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Turnbull’s ‘ideas boom’ overlooks our largest group of potential entrepreneurs

Students could be Australia’s largest group of entrepreneurs. AAP/Lukas Coch

Turnbull’s ‘ideas boom’ overlooks our largest group of potential entrepreneurs

It is refreshing, encouraging and even exciting to see the $1.1 billion package of innovation initiatives announced by the Turnbull government. Almost anything that is proactive would have been a great improvement over the past few governments’ relatively lame efforts.

But there is one glaring omission that surrounds the human capability and talent factor of the present statements.

Firstly, let’s mention what is good in the package. The main positive is the courage and innovative attitude and culture that it promotes overall. Prime Minister Malcolm Turnbull knows the issues and the opportunities, and has the right approach to leading and explaining risk-taking, even as it applies to government itself.

This package is relatively predictable in tackling university-business relationships and collaboration where we are well behind the rest of the developed world, and in focusing on digital economy aspects of innovation: if anything, parts of it are too focused on innovation in the digital economy and could do more to unleash innovation in other sectors.

But while there is money and initiatives for schools and initiatives for CSIRO and university–industry collaborations, it ignores the fact that there is a regular product of universities (and TAFEs) that can be highly leveraged to contribute well to our national innovation - the graduates themselves, if they were equipped to do so.

We have about 1.4 million higher education students in Australia, three quarters of whom are domestic, studying business, law, engineering, arts, medicine. Most of them, even in business, science and engineering, get little or no education, knowledge or capability about how to “do” innovation and how to be entrepreneurial, whether it is in a startup or as an employee.

In most universities, there are only a small number of elective subjects at best, taken by only a minority of students. We have great potential to do much more and better. There are a set of skills, attitudes and behaviours, plus the business acumen that can be learned and developed, that in a perfect world would be part of the skill set of every graduate, and indeed every member of the workforce. Our research has shown that many students would find such courses attractive.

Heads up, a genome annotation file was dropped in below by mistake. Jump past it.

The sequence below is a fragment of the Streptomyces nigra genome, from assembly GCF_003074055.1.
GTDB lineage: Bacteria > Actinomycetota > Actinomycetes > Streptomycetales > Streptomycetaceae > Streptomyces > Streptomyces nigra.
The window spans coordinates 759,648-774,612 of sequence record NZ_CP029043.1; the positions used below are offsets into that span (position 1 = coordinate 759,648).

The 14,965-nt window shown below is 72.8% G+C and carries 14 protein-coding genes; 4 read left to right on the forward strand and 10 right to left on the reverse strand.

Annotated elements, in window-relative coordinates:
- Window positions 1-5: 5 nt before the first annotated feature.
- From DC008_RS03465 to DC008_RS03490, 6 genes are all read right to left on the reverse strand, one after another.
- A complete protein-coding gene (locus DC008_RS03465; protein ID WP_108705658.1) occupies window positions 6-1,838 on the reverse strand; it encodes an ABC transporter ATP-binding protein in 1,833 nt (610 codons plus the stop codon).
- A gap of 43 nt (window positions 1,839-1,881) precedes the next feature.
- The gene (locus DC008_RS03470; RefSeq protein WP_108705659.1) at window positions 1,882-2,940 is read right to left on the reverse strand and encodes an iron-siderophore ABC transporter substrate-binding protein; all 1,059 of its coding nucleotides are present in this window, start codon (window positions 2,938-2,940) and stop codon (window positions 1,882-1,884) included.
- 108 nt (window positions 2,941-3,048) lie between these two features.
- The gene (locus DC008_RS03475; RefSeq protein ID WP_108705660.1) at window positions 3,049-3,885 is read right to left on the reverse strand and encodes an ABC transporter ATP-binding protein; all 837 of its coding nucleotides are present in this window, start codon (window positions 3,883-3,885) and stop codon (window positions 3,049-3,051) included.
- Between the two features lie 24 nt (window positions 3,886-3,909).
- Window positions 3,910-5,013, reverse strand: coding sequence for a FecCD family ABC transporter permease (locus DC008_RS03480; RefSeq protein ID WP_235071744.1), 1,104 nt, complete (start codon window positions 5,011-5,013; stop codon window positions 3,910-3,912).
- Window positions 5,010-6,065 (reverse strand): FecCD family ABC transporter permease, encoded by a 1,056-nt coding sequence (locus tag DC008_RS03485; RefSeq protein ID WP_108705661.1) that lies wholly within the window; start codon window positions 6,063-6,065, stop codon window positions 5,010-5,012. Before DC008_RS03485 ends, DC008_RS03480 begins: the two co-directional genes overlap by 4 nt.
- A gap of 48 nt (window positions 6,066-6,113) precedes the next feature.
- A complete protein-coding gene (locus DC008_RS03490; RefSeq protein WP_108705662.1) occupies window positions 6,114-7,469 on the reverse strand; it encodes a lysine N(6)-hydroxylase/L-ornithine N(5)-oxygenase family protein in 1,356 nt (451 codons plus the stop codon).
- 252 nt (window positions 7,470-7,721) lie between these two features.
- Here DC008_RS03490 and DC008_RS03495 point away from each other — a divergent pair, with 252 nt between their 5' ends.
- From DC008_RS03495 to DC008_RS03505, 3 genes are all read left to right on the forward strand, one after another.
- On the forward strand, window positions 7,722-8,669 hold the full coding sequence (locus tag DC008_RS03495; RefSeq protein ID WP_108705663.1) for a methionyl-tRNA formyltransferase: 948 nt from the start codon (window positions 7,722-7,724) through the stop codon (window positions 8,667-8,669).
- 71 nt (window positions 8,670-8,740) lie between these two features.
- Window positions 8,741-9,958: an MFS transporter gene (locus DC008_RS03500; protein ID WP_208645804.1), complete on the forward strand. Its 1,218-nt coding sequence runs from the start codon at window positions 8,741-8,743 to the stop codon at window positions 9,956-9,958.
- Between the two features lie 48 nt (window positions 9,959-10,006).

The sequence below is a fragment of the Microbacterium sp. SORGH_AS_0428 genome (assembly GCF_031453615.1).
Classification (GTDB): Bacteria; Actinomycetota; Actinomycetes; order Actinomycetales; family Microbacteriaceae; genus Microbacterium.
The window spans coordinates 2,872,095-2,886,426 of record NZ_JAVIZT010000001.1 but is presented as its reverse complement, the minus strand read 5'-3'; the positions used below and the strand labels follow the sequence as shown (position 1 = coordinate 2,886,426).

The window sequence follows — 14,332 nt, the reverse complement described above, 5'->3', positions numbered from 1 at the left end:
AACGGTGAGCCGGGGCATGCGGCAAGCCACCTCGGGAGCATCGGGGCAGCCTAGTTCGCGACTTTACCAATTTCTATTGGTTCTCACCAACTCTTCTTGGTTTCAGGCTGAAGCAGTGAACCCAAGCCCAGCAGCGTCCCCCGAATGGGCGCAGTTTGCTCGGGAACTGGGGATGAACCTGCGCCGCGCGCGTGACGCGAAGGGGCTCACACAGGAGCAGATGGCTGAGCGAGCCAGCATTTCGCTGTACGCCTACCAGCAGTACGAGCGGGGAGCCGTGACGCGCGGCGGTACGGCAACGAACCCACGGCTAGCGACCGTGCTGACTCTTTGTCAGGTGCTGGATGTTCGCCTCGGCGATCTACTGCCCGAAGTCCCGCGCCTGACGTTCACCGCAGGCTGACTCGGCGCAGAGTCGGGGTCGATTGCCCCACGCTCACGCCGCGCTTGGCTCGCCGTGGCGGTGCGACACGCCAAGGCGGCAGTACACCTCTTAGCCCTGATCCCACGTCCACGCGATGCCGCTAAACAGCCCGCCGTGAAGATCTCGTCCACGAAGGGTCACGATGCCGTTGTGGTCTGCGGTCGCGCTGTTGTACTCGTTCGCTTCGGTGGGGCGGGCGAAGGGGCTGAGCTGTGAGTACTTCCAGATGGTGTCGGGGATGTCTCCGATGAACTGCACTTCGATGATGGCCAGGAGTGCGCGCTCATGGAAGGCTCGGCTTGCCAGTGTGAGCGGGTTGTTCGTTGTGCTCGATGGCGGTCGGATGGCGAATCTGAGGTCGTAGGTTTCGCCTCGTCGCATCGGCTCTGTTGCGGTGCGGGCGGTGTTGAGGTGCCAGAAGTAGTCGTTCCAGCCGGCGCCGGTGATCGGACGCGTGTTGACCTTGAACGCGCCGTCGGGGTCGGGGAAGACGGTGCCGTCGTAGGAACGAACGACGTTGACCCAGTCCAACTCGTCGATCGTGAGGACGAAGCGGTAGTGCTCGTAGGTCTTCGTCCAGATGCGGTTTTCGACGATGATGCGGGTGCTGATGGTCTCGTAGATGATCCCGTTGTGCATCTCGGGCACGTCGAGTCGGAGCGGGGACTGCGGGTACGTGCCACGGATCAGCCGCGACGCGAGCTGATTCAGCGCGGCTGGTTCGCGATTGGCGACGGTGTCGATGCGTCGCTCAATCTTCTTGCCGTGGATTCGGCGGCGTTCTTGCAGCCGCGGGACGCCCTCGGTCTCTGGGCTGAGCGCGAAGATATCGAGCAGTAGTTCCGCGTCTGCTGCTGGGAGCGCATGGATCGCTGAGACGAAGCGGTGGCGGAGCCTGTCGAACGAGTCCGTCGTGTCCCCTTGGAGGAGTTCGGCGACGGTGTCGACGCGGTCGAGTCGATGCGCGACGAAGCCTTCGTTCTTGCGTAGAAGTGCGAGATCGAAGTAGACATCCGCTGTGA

The innovation skills and capabilities involve knowing how to think laterally and creatively, knowing how to evaluate ideas in terms of their potential business value and practical ability to be scaled up to succeed in markets, knowing how to participate in innovation project teams, how to manage change and risk, how to finance, lead and strategise innovation and entrepreneurial activities. Our deep research has shown that these characteristics are core to sustainable innovation capability. They can be taught and experientially practised.

It is great to hear that the present innovation measures are only the first steps, so please consider, Mr Turnbull, ramping up the investment in the capability of our few hundred thousand graduates who enter the workforce every year. The return on developing an excellent innovation and entrepreneurship curriculum and funding its widespread implementation would be high. With it, we will achieve the culture and behavioural change that has been so well articulated by the government.

Without it, science, accounting, law, medicine, architecture and even applied disciplines such as engineering and management will remain narrow and technical, and graduates will mostly not deliver their innovation potential. Let’s widely and thoroughly unleash the innovation potential of our graduates.